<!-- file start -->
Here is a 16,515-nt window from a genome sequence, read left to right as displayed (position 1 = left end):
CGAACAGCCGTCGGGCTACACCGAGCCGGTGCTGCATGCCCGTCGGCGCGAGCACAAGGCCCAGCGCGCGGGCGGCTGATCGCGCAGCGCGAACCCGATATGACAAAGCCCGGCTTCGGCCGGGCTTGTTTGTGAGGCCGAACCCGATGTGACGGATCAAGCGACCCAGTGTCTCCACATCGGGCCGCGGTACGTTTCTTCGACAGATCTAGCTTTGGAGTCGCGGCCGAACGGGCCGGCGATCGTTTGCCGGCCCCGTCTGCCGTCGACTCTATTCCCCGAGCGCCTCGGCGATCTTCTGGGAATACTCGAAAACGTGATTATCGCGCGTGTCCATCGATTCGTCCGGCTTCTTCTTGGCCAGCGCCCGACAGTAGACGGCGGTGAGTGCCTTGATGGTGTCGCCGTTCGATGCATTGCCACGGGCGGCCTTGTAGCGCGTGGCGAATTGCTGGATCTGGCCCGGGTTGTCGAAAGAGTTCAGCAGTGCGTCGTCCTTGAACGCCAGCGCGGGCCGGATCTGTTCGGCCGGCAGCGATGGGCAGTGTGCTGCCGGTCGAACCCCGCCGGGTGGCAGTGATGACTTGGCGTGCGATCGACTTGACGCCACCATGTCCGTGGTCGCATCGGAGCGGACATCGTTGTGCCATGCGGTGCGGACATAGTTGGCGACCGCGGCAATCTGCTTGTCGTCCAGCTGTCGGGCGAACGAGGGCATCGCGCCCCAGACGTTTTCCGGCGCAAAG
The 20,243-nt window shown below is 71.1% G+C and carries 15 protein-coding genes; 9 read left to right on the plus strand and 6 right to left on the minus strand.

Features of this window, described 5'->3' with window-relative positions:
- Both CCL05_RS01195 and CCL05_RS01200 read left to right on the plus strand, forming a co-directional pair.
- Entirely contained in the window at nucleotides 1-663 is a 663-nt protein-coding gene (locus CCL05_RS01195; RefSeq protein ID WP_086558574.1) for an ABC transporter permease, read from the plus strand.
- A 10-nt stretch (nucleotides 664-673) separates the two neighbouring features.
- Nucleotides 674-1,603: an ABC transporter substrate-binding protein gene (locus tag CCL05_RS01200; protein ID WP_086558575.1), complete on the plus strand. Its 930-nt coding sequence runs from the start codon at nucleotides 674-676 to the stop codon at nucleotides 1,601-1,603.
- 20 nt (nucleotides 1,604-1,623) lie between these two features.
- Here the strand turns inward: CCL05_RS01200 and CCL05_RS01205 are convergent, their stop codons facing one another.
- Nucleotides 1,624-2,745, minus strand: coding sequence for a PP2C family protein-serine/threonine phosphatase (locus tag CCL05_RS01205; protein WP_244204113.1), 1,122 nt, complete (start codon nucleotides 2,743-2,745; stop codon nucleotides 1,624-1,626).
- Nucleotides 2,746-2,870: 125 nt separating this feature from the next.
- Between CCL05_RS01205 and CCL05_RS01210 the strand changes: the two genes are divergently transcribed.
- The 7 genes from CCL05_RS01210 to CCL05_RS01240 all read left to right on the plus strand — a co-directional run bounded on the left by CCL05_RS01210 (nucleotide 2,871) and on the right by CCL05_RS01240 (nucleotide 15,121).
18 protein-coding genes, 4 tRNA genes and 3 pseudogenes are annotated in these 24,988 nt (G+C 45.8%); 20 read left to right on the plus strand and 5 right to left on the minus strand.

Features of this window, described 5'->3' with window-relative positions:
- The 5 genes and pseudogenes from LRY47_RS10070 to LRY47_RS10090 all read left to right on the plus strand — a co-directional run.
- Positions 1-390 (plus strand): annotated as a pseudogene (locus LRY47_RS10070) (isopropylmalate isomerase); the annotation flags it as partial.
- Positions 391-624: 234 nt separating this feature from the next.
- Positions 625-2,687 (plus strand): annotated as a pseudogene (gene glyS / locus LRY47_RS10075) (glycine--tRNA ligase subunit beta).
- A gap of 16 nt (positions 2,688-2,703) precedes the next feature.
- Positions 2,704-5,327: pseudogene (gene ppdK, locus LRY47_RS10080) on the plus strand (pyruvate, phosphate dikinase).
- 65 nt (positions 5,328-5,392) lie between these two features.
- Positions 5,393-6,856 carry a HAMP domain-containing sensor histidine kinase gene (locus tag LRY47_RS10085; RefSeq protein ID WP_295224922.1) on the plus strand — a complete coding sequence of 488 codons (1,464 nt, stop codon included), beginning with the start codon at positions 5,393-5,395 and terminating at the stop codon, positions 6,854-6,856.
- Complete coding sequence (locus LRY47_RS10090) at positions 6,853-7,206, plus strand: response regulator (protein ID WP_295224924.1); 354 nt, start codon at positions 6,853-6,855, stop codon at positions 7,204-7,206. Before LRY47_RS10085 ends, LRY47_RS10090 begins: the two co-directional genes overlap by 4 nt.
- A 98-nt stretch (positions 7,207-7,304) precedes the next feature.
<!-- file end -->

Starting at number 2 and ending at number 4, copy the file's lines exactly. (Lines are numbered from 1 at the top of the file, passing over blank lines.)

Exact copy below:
CGAACAGCCGTCGGGCTACACCGAGCCGGTGCTGCATGCCCGTCGGCGCGAGCACAAGGCCCAGCGCGCGGGCGGCTGATCGCGCAGCGCGAACCCGATATGACAAAGCCCGGCTTCGGCCGGGCTTGTTTGTGAGGCCGAACCCGATGTGACGGATCAAGCGACCCAGTGTCTCCACATCGGGCCGCGGTACGTTTCTTCGACAGATCTAGCTTTGGAGTCGCGGCCGAACGGGCCGGCGATCGTTTGCCGGCCCCGTCTGCCGTCGACTCTATTCCCCGAGCGCCTCGGCGATCTTCTGGGAATACTCGAAAACGTGATTATCGCGCGTGTCCATCGATTCGTCCGGCTTCTTCTTGGCCAGCGCCCGACAGTAGACGGCGGTGAGTGCCTTGATGGTGTCGCCGTTCGATGCATTGCCACGGGCGGCCTTGTAGCGCGTGGCGAATTGCTGGATCTGGCCCGGGTTGTCGAAAGAGTTCAGCAGTGCGTCGTCCTTGAACGCCAGCGCGGGCCGGATCTGTTCGGCCGGCAGCGATGGGCAGTGTGCTGCCGGTCGAACCCCGCCGGGTGGCAGTGATGACTTGGCGTGCGATCGACTTGACGCCACCATGTCCGTGGTCGCATCGGAGCGGACATCGTTGTGCCATGCGGTGCGGACATAGTTGGCGACCGCGGCAATCTGCTTGTCGTCCAGCTGTCGGGCGAACGAGGGCATCGCGCCCCAGACGTTTTCCGGCGCAAAG
The 20,243-nt window shown below is 71.1% G+C and carries 15 protein-coding genes; 9 read left to right on the plus strand and 6 right to left on the minus strand.

Features of this window, described 5'->3' with window-relative positions: